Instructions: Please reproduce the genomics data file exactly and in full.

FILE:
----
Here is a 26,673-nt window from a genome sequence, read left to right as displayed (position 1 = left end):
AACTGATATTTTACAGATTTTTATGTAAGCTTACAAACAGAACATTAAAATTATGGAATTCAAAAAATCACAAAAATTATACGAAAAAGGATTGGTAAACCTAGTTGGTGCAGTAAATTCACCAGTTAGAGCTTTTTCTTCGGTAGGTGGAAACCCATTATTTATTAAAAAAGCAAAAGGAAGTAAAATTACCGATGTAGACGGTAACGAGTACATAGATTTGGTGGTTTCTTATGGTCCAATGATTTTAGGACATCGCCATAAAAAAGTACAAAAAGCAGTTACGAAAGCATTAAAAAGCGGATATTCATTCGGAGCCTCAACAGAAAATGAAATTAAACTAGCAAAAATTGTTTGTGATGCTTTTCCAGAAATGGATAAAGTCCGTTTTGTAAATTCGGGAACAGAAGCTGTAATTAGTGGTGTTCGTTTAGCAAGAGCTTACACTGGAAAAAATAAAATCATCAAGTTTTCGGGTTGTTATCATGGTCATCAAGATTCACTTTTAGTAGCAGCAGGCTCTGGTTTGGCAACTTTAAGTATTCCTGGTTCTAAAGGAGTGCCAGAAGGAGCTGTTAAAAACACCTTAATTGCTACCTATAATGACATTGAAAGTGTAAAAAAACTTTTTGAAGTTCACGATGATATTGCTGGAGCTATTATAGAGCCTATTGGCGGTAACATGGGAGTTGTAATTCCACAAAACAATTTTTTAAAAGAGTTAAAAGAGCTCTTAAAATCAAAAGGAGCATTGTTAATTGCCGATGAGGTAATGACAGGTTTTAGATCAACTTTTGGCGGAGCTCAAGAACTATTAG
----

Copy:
Here is a 26,673-nt window from a genome sequence, read left to right as displayed (position 1 = left end):
AACTGATATTTTACAGATTTTTATGTAAGCTTACAAACAGAACATTAAAATTATGGAATTCAAAAAATCACAAAAATTATACGAAAAAGGATTGGTAAACCTAGTTGGTGCAGTAAATTCACCAGTTAGAGCTTTTTCTTCGGTAGGTGGAAACCCATTATTTATTAAAAAAGCAAAAGGAAGTAAAATTACCGATGTAGACGGTAACGAGTACATAGATTTGGTGGTTTCTTATGGTCCAATGATTTTAGGACATCGCCATAAAAAAGTACAAAAAGCAGTTACGAAAGCATTAAAAAGCGGATATTCATTCGGAGCCTCAACAGAAAATGAAATTAAACTAGCAAAAATTGTTTGTGATGCTTTTCCAGAAATGGATAAAGTCCGTTTTGTAAATTCGGGAACAGAAGCTGTAATTAGTGGTGTTCGTTTAGCAAGAGCTTACACTGGAAAAAATAAAATCATCAAGTTTTCGGGTTGTTATCATGGTCATCAAGATTCACTTTTAGTAGCAGCAGGCTCTGGTTTGGCAACTTTAAGTATTCCTGGTTCTAAAGGAGTGCCAGAAGGAGCTGTTAAAAACACCTTAATTGCTACCTATAATGACATTGAAAGTGTAAAAAAACTTTTTGAAGTTCACGATGATATTGCTGGAGCTATTATAGAGCCTATTGGCGGTAACATGGGAGTTGTAATTCCACAAAACAATTTTTTAAAAGAGTTAAAAGAGCTCTTAAAATCAAAAGGAGCATTGTTAATTGCCGATGAGGTAATGACAGGTTTTAGATCAACTTTTGGCGGAGCTCAAGAACTATTAG